Over two decades later, Xaviera Simmons’s multi-media production CODED (June 22–Dec 9, 2016), in line with Brother to Brother and My Darling Gremlin, explores histories through migratory experience, memory, and abstraction. You can read in more detail about the two-fold project, part mixed-media installation and part performance, in this On Mind essay by Kitchen Curator Angelique Rosales Salgado. In My Darling Gremlin, the concept of what is kept or preserved is complicated by concerns with modernity’s increasing disconnect from bodily being and analogue recording. One of Tate’s characters insists, “If you stay in this virtual bullshit, all that you are, all that you love, all your music and all your wisdom will be lost.” All three programs deal with the feeling of loss and of yearning to be found. Each are in conversation with the question in Black & queer archival practice of where art and lived experience can be communicated, shared, and positioned in relation to institutional structures: of publishing, of performance, of the archived and the online. An imagination of what is held onto, remembered, and honored is reflected in the staging of homoerotic archival and online imagery in CODED and in the intentional gathering of Black Gay texts such as with In the Life. Allen’s introduction of the 2007 republishing of Brother to Brother emphasizes the tangibility sought in exploring and actualizing Black and queer identity: “Now, in the current moment, in which Joe Beam’s ‘cold-blooded’ nights feel like nuclear winter, and complicitous echoes broadcast on 500 cable channels, blogs, two-ways, i-phones and voices in my head,” Allen writes, “we need this ‘new’ writing to become flesh.” All three moments at The Kitchen unearthed for this Archive Spotlight are as “now” as ever, and contribute to a reserve of cultural material meant to be multiplied and expanded into present corporeality.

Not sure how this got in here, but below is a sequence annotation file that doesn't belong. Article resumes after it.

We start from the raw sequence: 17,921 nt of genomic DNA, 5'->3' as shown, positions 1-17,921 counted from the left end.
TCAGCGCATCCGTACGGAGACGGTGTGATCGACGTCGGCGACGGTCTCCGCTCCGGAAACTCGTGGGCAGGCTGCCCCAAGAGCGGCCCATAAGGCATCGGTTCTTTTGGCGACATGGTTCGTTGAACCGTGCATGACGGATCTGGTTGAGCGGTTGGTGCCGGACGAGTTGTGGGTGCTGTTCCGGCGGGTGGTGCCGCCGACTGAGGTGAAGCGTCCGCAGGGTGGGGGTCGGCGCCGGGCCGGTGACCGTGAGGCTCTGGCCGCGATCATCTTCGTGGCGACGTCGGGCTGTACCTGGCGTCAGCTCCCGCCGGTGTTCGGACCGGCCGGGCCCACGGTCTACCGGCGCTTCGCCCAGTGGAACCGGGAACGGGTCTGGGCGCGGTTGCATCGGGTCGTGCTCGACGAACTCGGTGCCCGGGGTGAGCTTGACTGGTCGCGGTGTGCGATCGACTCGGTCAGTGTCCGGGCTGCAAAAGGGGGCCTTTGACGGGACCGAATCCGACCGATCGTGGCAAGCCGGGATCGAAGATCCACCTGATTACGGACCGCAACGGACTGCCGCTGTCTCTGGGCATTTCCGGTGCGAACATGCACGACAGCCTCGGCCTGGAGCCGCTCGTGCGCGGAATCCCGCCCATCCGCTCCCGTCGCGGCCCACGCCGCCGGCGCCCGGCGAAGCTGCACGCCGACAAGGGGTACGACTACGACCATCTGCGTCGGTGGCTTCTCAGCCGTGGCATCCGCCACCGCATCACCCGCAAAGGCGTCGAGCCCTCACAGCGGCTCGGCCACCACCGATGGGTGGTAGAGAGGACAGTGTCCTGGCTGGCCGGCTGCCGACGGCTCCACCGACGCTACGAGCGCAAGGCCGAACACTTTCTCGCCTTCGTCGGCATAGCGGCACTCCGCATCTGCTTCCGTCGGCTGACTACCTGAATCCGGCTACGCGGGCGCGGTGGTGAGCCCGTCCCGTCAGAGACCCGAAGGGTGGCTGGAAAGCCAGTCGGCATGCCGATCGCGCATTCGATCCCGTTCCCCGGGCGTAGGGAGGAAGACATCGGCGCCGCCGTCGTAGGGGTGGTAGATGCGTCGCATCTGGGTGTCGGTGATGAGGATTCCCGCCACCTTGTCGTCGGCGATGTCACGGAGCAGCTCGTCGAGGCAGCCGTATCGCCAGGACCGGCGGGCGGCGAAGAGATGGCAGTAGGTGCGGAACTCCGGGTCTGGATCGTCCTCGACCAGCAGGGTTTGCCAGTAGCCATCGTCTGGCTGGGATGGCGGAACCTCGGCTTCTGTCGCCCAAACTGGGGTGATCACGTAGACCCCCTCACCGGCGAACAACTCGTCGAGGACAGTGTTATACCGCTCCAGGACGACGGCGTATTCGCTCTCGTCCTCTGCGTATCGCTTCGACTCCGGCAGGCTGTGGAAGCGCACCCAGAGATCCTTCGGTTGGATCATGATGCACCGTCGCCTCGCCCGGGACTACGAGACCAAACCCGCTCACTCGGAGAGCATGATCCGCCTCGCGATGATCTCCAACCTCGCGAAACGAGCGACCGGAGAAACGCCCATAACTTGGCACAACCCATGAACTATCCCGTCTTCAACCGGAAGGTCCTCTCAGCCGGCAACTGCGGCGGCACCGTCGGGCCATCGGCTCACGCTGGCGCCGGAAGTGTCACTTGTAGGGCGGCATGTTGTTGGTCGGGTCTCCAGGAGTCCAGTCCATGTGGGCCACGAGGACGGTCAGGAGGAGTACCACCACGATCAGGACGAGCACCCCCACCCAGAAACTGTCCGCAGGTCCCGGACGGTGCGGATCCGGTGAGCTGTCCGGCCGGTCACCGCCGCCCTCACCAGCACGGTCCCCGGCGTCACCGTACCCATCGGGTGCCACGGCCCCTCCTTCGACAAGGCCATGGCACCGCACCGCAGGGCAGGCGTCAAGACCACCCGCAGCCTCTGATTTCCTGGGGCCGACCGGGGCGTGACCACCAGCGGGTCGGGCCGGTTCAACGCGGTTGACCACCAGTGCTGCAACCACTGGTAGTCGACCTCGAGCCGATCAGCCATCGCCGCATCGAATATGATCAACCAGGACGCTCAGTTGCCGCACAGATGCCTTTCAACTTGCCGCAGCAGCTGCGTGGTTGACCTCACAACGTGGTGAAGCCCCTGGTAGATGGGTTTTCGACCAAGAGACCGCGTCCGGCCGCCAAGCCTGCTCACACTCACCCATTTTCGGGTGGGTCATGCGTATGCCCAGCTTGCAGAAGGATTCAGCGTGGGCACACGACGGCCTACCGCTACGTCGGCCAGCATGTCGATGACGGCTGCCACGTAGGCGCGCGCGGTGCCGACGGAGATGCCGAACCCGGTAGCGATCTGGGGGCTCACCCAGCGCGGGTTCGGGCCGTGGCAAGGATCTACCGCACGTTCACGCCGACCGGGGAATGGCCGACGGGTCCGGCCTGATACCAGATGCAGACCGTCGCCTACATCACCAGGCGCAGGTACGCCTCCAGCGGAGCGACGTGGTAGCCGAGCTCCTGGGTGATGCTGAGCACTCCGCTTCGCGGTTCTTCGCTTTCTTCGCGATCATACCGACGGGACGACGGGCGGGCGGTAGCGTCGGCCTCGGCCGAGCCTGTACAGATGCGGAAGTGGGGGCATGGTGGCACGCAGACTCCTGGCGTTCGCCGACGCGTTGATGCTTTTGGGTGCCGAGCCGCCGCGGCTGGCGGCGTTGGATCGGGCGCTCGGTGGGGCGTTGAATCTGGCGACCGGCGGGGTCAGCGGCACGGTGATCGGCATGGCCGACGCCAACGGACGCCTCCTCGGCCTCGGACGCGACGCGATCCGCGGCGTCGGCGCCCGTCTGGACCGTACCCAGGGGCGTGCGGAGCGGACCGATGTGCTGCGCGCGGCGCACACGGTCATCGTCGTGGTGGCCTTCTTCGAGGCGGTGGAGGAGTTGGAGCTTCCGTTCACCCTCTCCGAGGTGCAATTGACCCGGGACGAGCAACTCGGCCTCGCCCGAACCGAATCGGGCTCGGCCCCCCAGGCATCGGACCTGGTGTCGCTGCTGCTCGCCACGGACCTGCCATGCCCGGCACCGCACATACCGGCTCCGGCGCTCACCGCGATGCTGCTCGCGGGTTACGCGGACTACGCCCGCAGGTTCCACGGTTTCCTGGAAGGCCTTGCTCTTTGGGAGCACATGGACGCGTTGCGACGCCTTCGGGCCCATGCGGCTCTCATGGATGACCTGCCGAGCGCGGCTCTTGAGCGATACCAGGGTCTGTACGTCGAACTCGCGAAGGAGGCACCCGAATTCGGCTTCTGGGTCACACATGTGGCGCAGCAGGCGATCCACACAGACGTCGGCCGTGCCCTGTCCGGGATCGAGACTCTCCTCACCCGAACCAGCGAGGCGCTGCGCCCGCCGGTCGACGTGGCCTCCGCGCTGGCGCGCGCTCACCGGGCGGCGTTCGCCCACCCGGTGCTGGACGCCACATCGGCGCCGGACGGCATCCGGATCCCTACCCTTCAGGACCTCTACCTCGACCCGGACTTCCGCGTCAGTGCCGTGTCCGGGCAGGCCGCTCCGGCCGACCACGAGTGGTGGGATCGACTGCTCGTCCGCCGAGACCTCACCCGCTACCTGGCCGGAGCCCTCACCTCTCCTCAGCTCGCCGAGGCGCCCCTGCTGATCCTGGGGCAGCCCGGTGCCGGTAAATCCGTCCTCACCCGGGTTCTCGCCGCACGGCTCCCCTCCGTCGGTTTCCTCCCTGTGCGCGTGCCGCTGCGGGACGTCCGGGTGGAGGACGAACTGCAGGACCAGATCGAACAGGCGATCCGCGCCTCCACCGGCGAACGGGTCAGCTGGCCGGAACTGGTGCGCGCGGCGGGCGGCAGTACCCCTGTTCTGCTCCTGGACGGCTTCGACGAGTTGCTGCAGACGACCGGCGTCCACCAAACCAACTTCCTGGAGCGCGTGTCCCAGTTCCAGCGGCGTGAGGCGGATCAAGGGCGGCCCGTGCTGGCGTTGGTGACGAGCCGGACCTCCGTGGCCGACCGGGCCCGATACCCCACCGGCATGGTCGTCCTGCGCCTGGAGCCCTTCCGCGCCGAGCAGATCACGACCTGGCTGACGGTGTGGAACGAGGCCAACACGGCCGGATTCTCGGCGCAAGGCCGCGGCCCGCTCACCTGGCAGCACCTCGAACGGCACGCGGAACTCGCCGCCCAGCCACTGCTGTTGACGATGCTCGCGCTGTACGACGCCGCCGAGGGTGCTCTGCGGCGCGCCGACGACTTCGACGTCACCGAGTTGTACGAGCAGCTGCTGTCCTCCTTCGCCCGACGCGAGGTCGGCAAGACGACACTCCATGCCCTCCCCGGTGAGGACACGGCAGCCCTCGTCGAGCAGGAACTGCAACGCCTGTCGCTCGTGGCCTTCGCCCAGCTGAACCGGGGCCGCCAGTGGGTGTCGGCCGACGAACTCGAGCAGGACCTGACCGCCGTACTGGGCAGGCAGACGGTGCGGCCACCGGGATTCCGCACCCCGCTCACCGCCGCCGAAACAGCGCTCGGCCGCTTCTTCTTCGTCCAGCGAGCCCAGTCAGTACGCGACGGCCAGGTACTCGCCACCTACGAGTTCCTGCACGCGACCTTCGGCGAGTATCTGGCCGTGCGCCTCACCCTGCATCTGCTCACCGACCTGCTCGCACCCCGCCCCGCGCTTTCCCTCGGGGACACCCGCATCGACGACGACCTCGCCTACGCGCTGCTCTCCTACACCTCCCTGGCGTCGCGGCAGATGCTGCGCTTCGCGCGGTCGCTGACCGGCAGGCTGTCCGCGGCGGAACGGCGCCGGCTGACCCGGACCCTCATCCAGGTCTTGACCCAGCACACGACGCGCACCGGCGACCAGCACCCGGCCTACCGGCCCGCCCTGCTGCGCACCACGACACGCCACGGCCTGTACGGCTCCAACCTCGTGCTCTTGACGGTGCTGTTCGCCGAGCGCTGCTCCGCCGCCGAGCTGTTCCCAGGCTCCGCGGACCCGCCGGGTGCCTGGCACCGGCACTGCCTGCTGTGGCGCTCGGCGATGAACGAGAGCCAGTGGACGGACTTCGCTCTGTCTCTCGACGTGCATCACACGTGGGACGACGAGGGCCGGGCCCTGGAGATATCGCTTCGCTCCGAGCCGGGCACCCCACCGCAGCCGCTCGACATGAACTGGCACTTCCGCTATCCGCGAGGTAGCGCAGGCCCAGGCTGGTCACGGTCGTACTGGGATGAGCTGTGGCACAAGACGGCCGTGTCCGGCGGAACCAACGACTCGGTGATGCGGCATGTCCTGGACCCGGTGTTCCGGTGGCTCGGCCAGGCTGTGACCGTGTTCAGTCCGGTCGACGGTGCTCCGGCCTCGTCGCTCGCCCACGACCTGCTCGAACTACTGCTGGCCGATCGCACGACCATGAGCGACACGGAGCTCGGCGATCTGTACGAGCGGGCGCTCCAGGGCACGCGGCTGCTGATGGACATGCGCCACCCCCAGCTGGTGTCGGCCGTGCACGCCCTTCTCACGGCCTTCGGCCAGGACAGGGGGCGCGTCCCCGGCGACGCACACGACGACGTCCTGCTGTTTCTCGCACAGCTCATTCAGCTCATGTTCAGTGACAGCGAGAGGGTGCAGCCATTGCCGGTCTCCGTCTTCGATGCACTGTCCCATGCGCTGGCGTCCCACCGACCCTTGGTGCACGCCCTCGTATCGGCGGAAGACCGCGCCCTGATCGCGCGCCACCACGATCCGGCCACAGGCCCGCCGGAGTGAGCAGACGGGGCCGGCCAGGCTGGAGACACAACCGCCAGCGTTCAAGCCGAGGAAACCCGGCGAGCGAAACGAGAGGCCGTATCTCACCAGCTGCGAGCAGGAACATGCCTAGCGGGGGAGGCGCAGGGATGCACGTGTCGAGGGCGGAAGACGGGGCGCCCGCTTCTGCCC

Xaviera Simmons, CODED, 2016. Curated by Matthew Lyons. Installation view at The Kitchen, June 22–July 29, 2016. Photo by Jason Mandella.
Belinda Becker and Jacinta Paniagua Vlach in Xaviera Simmons, CODED, 2016. Performance view at The Kitchen, December 8–9, 2016. Photo © Paula Court.


(1) https://beenhere.org/2017/12/30/joseph-beam/
(2) 1992 Audio Interview: https://freshairarchive.org/segments/dorothy-beam-finishing-her-sons-last-book
(3) Brother to Brother book for purchase: https://www.redbonepress.com/products/brother-to-brother-ed-by-essex-hemphill
(4) In the Life book for purchase: https://www.redbonepress.com/products/in-the-life-ed-by-joseph-beam
(5) Hemphill, E., & Allen, J. S. (2007). Re-Reading Brother to Brother: Crucial Palimpsest? In Brother to brother: New writings by black gay men (p. xiv). Introduction, Redbone Press.
(6) https://www.harlemonestop.com/organization/1/aaron-davis-hall-city-college-center-for-the-arts
(7) https://www.nytimes.com/2021/12/08/arts/music/greg-tate-dead.html
(8) https://www.nytimes.com/2013/01/30/arts/music/butch-morris-dies-at-65-creator-of-conduction.html